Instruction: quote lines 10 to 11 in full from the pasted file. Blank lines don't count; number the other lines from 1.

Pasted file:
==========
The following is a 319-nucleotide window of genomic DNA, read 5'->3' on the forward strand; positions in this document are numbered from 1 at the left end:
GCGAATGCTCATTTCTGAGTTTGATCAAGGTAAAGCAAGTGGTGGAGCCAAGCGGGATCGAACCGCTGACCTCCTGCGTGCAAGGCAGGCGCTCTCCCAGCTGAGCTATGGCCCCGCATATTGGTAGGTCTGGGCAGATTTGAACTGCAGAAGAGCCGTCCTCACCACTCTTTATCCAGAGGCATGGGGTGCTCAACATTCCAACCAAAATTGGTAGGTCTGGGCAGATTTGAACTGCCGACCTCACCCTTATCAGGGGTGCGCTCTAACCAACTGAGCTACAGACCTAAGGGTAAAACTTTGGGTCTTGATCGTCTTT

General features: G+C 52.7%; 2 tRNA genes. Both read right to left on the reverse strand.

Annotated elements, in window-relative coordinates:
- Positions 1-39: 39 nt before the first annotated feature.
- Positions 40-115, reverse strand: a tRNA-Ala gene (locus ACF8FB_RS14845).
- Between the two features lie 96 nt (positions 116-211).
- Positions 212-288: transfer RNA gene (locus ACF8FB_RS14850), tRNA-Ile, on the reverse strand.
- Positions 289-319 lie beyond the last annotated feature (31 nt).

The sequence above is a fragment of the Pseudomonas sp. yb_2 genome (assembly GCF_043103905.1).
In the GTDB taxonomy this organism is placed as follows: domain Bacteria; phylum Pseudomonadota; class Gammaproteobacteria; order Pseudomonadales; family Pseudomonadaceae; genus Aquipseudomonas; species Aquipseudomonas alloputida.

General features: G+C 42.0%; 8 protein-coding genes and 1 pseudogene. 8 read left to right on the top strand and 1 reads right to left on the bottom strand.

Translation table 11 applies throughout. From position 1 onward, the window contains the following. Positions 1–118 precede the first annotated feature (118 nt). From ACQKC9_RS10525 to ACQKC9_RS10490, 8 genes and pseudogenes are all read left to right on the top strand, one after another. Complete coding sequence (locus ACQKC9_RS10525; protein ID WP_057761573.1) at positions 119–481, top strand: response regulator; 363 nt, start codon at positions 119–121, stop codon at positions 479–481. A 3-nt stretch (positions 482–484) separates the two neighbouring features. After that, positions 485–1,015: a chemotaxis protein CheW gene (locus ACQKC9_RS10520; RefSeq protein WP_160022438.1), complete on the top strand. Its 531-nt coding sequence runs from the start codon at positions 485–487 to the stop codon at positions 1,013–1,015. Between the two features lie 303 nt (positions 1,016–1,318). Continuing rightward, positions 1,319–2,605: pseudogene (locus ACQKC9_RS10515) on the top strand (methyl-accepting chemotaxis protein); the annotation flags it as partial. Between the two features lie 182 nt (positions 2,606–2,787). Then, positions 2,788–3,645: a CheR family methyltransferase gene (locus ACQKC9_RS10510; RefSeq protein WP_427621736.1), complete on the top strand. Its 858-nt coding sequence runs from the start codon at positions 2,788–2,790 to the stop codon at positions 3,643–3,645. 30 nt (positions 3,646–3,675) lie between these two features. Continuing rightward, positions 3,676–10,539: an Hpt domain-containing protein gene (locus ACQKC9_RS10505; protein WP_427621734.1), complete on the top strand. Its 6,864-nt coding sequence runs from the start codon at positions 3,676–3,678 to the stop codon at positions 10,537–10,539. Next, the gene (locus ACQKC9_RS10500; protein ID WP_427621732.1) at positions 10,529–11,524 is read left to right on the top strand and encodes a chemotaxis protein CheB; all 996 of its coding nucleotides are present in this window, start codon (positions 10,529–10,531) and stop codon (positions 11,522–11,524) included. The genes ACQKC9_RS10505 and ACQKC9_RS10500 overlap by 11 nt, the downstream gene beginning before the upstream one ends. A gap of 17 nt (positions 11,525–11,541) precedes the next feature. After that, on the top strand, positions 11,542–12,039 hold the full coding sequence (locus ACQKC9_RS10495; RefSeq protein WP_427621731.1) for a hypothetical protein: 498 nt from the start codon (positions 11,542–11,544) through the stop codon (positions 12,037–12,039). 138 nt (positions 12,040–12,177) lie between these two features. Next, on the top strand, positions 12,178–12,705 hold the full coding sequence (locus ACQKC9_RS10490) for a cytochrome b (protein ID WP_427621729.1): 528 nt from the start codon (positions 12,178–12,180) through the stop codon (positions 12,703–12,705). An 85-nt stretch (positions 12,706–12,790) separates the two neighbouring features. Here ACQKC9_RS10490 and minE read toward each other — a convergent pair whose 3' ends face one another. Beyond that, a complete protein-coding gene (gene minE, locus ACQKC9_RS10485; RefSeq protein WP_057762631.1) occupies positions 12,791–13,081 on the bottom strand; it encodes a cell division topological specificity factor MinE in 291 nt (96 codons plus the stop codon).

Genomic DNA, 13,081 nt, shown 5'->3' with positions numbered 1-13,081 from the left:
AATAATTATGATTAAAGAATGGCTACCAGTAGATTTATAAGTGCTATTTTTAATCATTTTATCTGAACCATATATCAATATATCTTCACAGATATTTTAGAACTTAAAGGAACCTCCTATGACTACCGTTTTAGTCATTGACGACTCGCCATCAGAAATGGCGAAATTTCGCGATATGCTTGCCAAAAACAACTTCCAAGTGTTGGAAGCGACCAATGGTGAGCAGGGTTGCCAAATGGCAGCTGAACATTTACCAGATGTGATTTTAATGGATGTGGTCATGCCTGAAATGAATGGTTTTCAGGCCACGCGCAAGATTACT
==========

The sequence above is a fragment of the Pseudomonas sp. yb_2 genome (assembly GCF_043103905.1).
In the GTDB taxonomy this organism is placed as follows: domain Bacteria; phylum Pseudomonadota; class Gammaproteobacteria; order Pseudomonadales; family Pseudomonadaceae; genus Aquipseudomonas; species Aquipseudomonas alloputida.